Motorola Solutions unveils rugged 7-in. Android tablet
The ET1 features a 1GHz dual-core chip, 8GB of internal storage
Computerworld - Motorola Solutions today announced a 7-in. touchscreen rugged tablet based on Android 2.3 that will initially be deployed for workers in retail stores and warehouses.
The ET1 features a 1GHz dual-core processor and 8GB of internal storage that can be expanded with an external 32 GB microSD card.
Sheldon Safir, director of product marketing for Motorola Solutions, said the 1.4-pound tablet will cost less than $1,000 when purchased in large volumes by businesses. Shipments begin in December.
While the price is well above the $499 price for an entry-level iPad 2 with its 9.7-in. screen, Safir said the ET1 is expected to have three to five years of life, given its ruggedness -- far outlasting consumer-grade tablets.
"Enterprises will only need to buy 40% fewer of these tablets [over the years] because of the way they are built," he said.
The ET1 is design to withstand multiple bumps and drops in a typical workday and comes with a Gorilla Glass display, he said. The glass is 30% thicker than in most consumer tablets and is recessed to better withstand drops.
The device will also support multiple users, with logon software that helps each user find his or her particular applications, documents and identity profile on a remote server. Batteries can be swapped out for all-day use without the need to shut down the device, as long as the swap is done in 15 minutes.
The first version of the ET1 is Wi-Fi-only, but Motorola is working on a Wide Area Network version as well, Safir said. Snap-on accessories include a barcode reader and magnetic stripe reader, as well as a handstrap and holster.
With front and rear cameras, the ET1 will support videoconferencing that managers in large retail stores could use for easy communications. Workers can also use the device to do price checks and price comparisons with customers. Motorola has conducted a beta program with retailers who are pleased with the tablet and its development platform, Safir added.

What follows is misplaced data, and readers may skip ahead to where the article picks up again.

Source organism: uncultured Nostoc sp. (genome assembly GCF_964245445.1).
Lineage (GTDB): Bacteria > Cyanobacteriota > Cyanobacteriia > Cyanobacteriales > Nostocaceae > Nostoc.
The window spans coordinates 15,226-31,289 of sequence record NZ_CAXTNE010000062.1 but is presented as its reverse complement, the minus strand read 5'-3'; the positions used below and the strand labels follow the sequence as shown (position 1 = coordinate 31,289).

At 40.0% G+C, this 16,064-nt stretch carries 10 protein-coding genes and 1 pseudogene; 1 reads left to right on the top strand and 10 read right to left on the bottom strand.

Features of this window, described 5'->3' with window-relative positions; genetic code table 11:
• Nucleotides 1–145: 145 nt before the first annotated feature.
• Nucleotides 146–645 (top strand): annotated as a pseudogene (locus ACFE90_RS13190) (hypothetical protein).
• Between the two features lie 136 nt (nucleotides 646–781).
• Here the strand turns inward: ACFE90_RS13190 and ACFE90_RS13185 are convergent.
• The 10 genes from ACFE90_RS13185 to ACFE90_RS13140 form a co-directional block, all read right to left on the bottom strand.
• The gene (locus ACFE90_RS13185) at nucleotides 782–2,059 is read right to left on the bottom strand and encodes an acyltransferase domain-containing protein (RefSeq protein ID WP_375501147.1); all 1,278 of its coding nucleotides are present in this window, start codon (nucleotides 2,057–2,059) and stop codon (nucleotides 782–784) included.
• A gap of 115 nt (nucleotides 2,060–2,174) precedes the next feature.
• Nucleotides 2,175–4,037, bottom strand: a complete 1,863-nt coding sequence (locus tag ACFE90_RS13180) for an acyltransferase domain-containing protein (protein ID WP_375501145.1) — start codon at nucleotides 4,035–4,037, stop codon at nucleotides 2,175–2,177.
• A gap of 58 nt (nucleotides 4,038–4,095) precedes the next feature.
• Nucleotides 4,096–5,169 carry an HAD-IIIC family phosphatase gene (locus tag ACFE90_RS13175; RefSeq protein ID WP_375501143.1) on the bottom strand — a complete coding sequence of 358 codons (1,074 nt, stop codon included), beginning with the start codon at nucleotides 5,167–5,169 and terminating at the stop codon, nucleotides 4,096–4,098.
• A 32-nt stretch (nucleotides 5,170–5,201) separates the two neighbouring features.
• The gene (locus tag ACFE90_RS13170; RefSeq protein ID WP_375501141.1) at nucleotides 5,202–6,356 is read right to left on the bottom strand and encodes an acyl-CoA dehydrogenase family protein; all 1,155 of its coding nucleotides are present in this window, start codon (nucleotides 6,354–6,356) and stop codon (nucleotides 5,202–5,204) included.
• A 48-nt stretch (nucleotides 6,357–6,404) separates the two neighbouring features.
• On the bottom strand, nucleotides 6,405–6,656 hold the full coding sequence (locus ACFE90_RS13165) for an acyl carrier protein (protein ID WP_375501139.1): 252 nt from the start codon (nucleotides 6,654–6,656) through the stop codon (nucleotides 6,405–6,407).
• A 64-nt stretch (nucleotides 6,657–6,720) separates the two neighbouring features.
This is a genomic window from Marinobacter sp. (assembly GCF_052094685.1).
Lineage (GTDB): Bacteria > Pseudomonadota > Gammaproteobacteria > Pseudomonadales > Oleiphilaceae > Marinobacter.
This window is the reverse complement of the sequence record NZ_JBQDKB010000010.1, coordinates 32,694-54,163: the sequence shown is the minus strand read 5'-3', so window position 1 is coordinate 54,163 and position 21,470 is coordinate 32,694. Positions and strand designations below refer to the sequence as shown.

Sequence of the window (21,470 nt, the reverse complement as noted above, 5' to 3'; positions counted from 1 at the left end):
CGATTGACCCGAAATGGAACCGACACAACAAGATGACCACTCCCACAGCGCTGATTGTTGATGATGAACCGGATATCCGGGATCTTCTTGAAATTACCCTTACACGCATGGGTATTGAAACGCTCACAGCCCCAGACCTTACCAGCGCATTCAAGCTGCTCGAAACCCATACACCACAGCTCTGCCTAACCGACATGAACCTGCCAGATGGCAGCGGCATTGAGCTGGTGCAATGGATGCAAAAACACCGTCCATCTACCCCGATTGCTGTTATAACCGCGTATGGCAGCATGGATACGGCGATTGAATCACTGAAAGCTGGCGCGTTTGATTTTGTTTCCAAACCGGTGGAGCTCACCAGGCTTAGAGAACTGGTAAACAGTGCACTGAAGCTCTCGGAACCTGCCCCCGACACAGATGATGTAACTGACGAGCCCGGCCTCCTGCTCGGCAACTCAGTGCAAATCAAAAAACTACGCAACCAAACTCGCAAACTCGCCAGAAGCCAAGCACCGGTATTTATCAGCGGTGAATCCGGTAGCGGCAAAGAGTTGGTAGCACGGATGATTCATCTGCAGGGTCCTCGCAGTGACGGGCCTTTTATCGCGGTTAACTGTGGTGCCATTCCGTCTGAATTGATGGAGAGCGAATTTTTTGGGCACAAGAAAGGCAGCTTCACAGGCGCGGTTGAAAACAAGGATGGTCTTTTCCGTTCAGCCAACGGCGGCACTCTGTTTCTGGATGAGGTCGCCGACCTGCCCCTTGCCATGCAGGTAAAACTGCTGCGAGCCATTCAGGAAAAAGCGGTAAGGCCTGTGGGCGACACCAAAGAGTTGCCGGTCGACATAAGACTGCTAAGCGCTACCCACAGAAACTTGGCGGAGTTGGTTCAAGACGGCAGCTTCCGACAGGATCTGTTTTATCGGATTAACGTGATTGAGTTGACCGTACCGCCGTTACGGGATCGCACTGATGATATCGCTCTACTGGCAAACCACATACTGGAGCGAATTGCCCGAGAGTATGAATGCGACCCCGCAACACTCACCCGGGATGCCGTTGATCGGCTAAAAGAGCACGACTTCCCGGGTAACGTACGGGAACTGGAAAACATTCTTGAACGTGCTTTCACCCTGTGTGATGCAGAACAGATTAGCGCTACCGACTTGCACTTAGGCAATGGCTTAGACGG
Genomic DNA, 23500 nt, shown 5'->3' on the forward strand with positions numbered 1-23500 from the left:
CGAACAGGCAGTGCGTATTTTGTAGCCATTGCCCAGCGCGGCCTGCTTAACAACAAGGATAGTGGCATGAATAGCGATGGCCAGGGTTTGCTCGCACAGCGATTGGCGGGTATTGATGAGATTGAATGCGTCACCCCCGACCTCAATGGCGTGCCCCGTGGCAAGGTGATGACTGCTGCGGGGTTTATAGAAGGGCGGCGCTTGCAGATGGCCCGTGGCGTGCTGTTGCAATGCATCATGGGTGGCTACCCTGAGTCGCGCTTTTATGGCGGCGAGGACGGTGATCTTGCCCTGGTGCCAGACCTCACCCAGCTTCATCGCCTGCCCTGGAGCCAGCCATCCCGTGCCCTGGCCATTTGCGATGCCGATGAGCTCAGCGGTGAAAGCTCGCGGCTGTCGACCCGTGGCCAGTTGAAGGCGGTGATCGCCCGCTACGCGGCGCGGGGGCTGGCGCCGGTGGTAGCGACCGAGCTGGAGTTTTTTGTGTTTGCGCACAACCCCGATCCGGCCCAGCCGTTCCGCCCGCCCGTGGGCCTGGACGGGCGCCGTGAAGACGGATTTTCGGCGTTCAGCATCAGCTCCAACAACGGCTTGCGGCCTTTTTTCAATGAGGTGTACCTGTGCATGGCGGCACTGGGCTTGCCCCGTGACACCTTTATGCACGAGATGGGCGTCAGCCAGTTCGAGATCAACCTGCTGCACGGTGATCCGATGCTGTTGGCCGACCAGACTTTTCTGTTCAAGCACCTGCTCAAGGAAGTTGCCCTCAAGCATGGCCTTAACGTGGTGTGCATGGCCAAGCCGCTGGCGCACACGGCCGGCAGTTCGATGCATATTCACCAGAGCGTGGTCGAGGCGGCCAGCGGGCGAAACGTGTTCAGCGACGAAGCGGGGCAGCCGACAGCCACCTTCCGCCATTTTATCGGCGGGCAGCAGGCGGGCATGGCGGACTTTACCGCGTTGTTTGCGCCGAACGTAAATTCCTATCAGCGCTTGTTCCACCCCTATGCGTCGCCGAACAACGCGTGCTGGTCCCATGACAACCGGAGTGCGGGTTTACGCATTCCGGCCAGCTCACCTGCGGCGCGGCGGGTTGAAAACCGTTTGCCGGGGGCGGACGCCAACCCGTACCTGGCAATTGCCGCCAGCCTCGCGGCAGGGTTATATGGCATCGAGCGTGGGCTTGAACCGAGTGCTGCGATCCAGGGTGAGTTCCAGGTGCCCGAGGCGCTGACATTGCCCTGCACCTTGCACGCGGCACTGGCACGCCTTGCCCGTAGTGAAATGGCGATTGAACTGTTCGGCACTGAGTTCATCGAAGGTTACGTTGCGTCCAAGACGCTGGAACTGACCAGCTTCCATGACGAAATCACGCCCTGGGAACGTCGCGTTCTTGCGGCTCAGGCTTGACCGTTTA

The decision to use Android 2.3 is partly based on concerns by businesses that have traditionally used Windows CE OS for rugged handhelds but are worried about how Microsoft will support the older OS with the newer Windows Mobile OS. "Customers feel they can worry less about Android," Safir said.
In addition to the tablet, Motorola announced RhoElements, a Web-based application development tool for building HTML5 apps on Windows Embedded Handheld (also called Windows Mobile) and Windows CE devices, as well as the new ET1 device. Motorola acquired Rhomobile on July 29.
Several business-focused tablets have been introduced in the past year, including the Cius from Cisco and the 7-in. Playbook from RIM. PlayBook's sales declined the second quarter it was sold, but Safir said that ET1 "has a much more targeted market than PlayBook," which stands to improve its odds.
Ken Dulaney, an analyst at Gartner, said that it doesn't matter that Motorola built ET1 with Android 2.3, when Android 3.0 is maximized for tablets. The reason is that Android is open source software and "many things can be added" by a manufacturer, as Motorola has done.
"It is a vertical market product, not a consumer product, and at that [sub-$1,000] price, it will sell to the Motorola Solutions base of business customers," Dulaney added. "It is one of the few truly ruggedized Android tablets out there."
More tablet info
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Matt Hamblen covers mobile and wireless, smartphones and other handhelds, and wireless networking for Computerworld. Follow Matt on Twitter at @matthamblen or subscribe to Matt's RSS feed. His e-mail address is firstname.lastname@example.org.
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